5th July, 2012
By Femi Adi/Kaduna
Speculations that members of the Boko Haram sect were planning a massive bombing of the troubled Nigerian city of Kaduna triggered panic, with residents choosing to stay indoors and shops,offices, banks shut.
The rumours became so widespread that it forced workers , traders as well as students to either return to their homes or refused to come out today
Banks, Schools and many business premises within Ahmadu Bello Way, Sheikh Gumi Market and Kawo areas were closed as at 10a.m today in the city.
A trader , Chimezie Okonkwo who closed his Ahmadu bello Way electronic shop said, ” I am not ready to die or lose my goods”.
According to him, the Igbos made phone calls and passed the information that all shops be closed because the last week Tuesday’s violence claimed the lives of some Igbo traders, with their wares looted.
Kaduna Police Public Relations, DSP Aminu Lawan dispelled the rumour in an interview with P.M.News.
“The rumour is totally unfounded , untrue, baseless and mischievous and should be disregarded,” Aminu stated.
Aminu however, assured the residents that the police in the state are very much alive to their responsibilities .
He also hinted that to further forestall breach of public peace ,the police have deployed more personnel to beef up security within the metropolis and maintain law and order.
Kaduna, the former political headquarters of Northern Nigeria, has been a religiously and ethnically divided city, with Muslims and Christians partitioned in separate areas of the city. And it has witnessed many clashes between ethnic and religious groups.
Tension was first raised late Wednesday, when a car parked on the side of the road blew up, although no one was hurt and there were no indications that a bomb was involved, according to regional army spokesman Colonel Sani Usman.
Nigeria’s Boko Haram Islamists carried out three suicide attacks on churches in Kaduna and the nearby city of Zaria last month and residents “panicked unnecessarily,” fearing the group may have struck again, Usman said.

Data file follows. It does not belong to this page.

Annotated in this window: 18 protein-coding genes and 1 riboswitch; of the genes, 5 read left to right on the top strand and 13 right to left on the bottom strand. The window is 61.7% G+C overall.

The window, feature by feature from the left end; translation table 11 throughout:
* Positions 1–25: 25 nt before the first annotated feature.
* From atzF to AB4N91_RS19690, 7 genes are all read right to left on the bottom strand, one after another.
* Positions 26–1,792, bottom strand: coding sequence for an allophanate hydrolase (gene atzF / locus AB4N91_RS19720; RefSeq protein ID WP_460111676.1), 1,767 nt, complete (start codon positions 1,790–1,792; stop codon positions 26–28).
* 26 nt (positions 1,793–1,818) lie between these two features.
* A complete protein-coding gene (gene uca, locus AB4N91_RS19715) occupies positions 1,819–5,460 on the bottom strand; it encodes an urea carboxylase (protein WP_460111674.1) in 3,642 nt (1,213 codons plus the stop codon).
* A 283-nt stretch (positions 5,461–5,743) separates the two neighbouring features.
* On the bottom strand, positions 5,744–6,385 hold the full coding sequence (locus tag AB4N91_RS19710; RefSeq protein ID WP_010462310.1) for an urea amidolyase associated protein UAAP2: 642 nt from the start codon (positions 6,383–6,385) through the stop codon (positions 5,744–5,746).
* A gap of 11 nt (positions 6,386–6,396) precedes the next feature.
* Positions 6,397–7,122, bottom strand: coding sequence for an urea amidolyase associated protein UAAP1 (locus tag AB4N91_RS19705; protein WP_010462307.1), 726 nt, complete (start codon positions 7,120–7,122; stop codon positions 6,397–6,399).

By Thursday morning, the city was rife with baseless reports that Muslims, angry over the death of their relatives during religious-fuelled rioting last month, were planning protests in Kaduna’s Christian southern half.
“I received a call from a teacher at Christ Church School that I should come and take my children back home,” Esther Dada told AFP. “I arrived there and saw parents picking up their kids, saying there was an SMS that Muslims are going to protest.”
Her account was supported by other residents, and Kaduna state police spokesman Aminu Lawan confirmed that such a text message had circulated widely around the city, but insisted that reports of a planned protest were untrue.
Shehu Sani, a prominent rights activist in Kaduna, said the sequence highlights the persisting anxiety in the city, still under curfew, after violence by rival religious mobs last month left at least 61 people dead.
Christian groups, furious over the June 17 church bombings, rampaged around Kaduna, burning mosques and killing Muslims, burning some of their victims.
The following day Muslim groups responded, killing several of their Christian neighbours.
“There is this fear of the continuation of the violence,” Sani said.
.With additional reports by AFP